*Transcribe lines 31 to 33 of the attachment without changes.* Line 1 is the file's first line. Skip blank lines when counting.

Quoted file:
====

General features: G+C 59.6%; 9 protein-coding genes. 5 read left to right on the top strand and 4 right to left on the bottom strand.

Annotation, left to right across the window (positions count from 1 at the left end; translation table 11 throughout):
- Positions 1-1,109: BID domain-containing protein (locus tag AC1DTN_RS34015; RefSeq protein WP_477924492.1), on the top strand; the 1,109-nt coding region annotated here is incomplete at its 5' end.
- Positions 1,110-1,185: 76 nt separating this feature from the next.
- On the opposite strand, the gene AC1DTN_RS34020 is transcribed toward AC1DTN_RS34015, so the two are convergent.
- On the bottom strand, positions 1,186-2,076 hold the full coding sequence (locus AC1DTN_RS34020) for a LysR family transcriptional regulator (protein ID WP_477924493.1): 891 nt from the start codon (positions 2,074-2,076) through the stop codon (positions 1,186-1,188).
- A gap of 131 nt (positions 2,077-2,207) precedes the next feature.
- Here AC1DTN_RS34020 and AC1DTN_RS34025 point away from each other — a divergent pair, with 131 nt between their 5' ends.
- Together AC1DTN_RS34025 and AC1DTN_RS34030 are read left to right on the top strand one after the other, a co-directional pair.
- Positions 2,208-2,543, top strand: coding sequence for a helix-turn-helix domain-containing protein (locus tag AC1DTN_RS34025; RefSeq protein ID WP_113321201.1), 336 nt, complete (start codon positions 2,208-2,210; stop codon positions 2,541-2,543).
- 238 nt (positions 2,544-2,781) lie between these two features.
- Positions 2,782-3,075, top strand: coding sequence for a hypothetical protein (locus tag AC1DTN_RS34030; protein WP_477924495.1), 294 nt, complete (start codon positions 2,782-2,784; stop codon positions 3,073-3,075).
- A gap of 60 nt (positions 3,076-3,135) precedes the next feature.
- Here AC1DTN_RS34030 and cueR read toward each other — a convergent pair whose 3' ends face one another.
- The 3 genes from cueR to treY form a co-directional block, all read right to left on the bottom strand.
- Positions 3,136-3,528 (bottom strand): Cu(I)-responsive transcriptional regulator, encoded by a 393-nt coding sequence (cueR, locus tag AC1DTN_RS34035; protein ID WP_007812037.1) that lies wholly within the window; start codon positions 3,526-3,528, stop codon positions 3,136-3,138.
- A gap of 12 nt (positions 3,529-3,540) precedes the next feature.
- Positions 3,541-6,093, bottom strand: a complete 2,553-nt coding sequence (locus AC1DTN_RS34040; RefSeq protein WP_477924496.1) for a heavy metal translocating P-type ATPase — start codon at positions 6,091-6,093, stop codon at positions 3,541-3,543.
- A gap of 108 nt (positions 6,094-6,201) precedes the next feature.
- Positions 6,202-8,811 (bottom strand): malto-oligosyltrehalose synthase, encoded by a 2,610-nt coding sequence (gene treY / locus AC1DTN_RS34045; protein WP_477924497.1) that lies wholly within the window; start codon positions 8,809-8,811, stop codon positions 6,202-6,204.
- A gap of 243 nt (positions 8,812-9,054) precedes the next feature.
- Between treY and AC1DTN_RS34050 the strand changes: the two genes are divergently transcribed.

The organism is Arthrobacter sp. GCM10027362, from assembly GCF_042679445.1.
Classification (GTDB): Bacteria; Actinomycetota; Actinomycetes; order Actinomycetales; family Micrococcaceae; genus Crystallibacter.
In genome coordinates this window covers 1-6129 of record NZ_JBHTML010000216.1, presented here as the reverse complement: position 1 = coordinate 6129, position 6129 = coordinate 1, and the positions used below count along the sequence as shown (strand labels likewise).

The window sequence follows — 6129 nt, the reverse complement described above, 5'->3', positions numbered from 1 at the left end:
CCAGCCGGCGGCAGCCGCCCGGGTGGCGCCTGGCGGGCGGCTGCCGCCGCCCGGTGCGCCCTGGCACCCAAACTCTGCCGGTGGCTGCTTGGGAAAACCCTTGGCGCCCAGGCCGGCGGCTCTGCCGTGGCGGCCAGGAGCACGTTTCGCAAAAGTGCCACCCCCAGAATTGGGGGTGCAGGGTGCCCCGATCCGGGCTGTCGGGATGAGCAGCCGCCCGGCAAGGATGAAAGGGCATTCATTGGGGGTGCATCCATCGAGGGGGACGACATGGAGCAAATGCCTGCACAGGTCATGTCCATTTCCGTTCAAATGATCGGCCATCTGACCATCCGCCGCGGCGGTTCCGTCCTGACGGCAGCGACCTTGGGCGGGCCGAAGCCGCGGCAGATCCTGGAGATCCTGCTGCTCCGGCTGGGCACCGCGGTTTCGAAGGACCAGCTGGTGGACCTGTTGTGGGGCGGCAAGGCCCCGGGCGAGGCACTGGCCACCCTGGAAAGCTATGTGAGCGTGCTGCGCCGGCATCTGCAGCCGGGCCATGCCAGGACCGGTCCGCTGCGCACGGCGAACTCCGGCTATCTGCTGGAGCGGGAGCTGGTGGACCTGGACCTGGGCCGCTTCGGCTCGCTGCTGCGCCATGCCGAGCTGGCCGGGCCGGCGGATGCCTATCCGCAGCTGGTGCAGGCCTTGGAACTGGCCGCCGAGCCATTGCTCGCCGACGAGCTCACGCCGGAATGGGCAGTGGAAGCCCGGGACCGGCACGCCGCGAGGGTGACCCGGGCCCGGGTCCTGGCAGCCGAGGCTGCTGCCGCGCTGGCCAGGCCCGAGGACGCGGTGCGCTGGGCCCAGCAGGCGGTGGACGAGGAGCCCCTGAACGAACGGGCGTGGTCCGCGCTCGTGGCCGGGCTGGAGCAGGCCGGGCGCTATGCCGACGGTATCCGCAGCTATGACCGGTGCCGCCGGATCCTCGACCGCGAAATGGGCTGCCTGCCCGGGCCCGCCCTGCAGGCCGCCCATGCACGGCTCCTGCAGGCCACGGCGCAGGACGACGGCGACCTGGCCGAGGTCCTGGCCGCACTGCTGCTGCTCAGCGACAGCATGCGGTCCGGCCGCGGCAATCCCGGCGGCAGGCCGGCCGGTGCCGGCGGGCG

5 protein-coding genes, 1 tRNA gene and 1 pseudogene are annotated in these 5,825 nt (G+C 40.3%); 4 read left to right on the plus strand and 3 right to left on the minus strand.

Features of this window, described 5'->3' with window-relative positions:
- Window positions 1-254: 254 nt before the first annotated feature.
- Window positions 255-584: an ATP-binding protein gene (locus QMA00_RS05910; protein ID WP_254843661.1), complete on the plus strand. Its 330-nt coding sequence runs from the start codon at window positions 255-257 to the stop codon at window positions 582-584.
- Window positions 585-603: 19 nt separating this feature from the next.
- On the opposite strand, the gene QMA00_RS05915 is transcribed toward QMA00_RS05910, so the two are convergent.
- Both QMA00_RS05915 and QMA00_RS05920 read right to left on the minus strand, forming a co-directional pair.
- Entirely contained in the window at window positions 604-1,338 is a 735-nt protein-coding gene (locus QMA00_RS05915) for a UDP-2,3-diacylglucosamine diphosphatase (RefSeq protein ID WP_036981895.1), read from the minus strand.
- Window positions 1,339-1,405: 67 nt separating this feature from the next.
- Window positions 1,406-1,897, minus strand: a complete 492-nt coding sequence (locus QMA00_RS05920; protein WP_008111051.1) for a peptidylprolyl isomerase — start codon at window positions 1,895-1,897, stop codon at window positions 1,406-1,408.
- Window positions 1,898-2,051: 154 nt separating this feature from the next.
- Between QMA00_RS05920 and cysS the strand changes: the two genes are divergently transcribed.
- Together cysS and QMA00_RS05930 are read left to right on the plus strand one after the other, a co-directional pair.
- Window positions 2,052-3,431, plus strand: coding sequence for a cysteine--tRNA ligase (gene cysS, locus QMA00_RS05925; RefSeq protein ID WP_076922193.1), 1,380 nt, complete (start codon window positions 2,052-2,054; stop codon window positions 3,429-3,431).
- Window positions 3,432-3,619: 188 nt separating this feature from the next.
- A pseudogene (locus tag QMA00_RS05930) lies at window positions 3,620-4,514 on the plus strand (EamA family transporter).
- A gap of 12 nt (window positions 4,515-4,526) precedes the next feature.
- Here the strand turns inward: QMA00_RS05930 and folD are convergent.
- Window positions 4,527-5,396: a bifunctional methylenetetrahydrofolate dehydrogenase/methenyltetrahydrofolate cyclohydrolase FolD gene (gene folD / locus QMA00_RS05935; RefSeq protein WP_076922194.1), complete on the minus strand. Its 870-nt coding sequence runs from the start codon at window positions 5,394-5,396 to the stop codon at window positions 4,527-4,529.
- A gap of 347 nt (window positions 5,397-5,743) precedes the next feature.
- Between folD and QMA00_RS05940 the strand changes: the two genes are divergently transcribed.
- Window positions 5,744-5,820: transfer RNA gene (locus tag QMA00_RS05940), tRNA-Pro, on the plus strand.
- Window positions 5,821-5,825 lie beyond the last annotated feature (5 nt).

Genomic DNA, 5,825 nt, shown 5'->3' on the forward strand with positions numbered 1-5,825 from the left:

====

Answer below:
- Window positions 255-584: an ATP-binding protein gene (locus QMA00_RS05910; protein ID WP_254843661.1), complete on the plus strand. Its 330-nt coding sequence runs from the start codon at window positions 255-257 to the stop codon at window positions 582-584.
- Window positions 585-603: 19 nt separating this feature from the next.
- On the opposite strand, the gene QMA00_RS05915 is transcribed toward QMA00_RS05910, so the two are convergent.